An ileostomy is an opening constructed in the terminal ileum to treat regional and ulcerative colitis and to divert intestinal contents in colon cancer, polyps, and trauma. It is usually done when the entire colon, rectum, and anus must be removed, in which case the ileostomy is permanent. A temporary ileostomy is done to provide complete bowel rest in conditions such as chronic colitis and in some trauma cases.
A colostomy is a diversion of the effluent of the colon and may be temporary or permanent. Ascending, transverse, and sigmoid colostomies may be performed. Transverse colostomy is usually temporary. A sigmoid colostomy is the most common permanent stoma, usually performed for cancer treatment.
Nursing Care Plans
Nursing care management and planning for patients with ileostomy or colostomy includes: assisting the patient and/or SO during the adjustment, preventing complications, support independence in self-care, provide information about procedure/prognosis, treatment needs, and potential complications.
- Risk for Impaired Skin Integrity
- Disturbed Body Image
- Acute Pain
- Impaired Skin Integrity
- Deficient Fluid Volume
- Risk for Imbalanced Nutrition: Less Than Body Requirements
- Risk for Sexual Dysfunction
- Disturbed Sleep Pattern
- Risk for Constipation or Diarrhea
- Deficient Knowledge
- Other Nursing Care Plans
Risk for Sexual Dysfunction
- Risk for Sexual Dysfunction
Risk factors may include
- Altered body structure/function; radical resection/treatment procedures
- Vulnerability/psychological concern about response of SO
- Disruption of sexual response pattern, e.g., erectile difficulty
Possibly evidenced by
- Not applicable. A risk diagnosis is not evidenced by signs and symptoms, as the problem has not occurred and nursing interventions are directed at prevention.
- Client will verbalize understanding of relationship of physical condition to sexual problems.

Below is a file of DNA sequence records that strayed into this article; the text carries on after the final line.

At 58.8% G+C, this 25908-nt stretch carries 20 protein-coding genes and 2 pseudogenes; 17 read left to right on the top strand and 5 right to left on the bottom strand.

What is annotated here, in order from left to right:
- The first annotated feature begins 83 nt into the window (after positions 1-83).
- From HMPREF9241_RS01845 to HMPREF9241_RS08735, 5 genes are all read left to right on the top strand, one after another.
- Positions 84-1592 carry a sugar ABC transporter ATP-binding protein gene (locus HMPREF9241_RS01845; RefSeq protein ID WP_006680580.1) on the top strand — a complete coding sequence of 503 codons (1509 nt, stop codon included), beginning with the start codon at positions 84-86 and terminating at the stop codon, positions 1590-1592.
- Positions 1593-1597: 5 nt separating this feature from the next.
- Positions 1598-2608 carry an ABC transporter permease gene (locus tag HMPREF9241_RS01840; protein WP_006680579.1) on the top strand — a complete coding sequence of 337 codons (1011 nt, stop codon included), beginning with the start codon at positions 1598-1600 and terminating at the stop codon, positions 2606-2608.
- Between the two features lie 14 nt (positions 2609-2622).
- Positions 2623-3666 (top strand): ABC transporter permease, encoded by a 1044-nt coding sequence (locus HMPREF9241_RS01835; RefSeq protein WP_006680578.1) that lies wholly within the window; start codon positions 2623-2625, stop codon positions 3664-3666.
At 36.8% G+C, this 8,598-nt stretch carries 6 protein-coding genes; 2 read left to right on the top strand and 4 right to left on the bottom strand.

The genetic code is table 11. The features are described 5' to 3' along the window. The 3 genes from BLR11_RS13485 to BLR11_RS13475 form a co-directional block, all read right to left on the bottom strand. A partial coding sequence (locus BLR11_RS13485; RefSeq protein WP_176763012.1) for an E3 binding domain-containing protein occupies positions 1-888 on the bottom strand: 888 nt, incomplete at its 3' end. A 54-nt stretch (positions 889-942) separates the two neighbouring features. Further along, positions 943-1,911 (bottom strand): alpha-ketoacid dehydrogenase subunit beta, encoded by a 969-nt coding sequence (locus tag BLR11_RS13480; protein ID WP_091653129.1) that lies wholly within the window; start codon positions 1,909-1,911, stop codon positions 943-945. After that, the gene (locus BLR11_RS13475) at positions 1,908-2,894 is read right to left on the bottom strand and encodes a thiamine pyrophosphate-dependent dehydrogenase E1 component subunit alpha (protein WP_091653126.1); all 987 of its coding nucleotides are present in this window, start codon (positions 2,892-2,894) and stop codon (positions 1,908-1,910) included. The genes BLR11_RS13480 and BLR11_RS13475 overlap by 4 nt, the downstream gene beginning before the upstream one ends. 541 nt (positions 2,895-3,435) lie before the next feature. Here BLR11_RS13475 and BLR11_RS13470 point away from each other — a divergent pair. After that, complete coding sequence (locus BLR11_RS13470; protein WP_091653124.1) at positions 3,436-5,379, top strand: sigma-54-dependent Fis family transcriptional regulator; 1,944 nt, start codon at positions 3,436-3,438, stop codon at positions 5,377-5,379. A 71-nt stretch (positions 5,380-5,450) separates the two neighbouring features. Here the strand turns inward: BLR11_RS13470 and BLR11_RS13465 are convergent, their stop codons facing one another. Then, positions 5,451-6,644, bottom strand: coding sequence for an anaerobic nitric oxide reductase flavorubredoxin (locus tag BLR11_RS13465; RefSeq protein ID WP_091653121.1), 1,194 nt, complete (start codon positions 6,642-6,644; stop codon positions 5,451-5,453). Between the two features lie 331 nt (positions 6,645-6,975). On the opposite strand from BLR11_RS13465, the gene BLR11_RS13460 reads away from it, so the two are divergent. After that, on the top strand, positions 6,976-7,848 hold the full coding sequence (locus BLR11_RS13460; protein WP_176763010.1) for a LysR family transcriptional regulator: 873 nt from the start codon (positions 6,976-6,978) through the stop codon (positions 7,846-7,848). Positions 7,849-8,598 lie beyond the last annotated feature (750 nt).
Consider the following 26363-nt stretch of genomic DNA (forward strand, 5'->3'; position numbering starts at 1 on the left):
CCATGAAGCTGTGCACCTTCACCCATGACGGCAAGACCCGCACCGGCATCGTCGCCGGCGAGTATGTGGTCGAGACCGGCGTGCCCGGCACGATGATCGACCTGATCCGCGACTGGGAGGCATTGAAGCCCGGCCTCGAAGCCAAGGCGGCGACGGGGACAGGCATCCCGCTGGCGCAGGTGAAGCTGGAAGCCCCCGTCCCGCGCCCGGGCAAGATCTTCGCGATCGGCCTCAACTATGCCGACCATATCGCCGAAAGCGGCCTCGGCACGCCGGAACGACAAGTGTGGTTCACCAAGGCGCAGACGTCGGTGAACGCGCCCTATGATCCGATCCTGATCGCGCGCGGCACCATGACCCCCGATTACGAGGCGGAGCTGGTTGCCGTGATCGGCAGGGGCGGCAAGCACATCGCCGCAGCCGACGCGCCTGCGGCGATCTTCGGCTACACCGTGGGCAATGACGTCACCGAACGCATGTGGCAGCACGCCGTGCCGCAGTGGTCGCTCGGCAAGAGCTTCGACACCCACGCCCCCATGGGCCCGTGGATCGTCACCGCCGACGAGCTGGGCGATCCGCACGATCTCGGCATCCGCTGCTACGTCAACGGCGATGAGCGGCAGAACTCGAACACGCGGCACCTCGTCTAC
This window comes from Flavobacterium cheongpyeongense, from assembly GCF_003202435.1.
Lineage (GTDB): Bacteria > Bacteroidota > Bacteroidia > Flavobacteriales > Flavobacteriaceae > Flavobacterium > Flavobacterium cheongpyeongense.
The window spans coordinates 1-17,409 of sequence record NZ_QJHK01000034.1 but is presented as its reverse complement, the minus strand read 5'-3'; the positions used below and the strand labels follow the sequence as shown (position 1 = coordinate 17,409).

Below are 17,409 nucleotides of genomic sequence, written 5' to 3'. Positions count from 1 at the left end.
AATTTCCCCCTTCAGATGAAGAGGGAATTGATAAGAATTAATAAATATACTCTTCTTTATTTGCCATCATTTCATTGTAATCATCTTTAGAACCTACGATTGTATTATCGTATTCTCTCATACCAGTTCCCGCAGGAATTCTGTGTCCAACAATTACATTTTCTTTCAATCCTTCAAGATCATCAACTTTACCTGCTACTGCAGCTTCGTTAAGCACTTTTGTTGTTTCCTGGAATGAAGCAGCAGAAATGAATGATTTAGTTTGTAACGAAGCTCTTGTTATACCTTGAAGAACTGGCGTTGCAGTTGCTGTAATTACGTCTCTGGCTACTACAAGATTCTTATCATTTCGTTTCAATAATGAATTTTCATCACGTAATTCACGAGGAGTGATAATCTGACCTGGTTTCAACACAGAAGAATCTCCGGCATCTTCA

- Client will identify satisfying/acceptable sexual practices and explore alternative methods.
- Client will resume sexual relationship as appropriate.
|Determine patient’s/SO’s sexual relationship before the disease and/or surgery and whether they anticipate problems related to the presence of ostomy.||Identifies future expectations and desires. Mutilation and loss of privacy and/or control of a bodily function can affect the patient’s view of personal sexuality. When coupled with the fear of rejection by SO, the desired level of intimacy can be greatly impaired. Sexual needs are very basic, and the patient will be rehabilitated more successfully when a satisfying sexual relationship is continued and/or developed as desired.|
|Review with the patient and/or SO sexual functioning in relation to own situation.||Understanding if nerve damage has altered normal sexual functioning helps patient/SO to understand the need for exploring alternative methods of satisfaction.|
|Reinforce the information given by the physician. Encourage questions. Provide additional information as needed.||Reiteration of data previously given assists patient/SO to hear and process the knowledge again, moving toward acceptance of individual limitations or restrictions and prognosis (that it may take up to 2 yr to regain potency after a radical procedure or that a penile prosthesis may be necessary).|
|Discuss the likelihood of a resumption of sexual activity in approximately 6 wk after discharge, beginning slowly and progressing (cuddling, caressing until both partners are comfortable with body image and/or function changes). Include alternative methods of stimulation as appropriate.||Knowing what to expect in progress of recovery helps the patient avoid performance anxiety and/or reduce the risk of “failure.” If the couple is willing to try new ideas, this can assist with adjustment and may help to achieve sexual fulfillment.|
|Encourage dialogue between partners. Suggest wearing pouch cover, T-shirt, shortie nightgown, or underwear sexual activity.||Disguising ostomy appliance may aid in reducing feelings of self-consciousness, embarrassment during specifically designed for sexual contact.|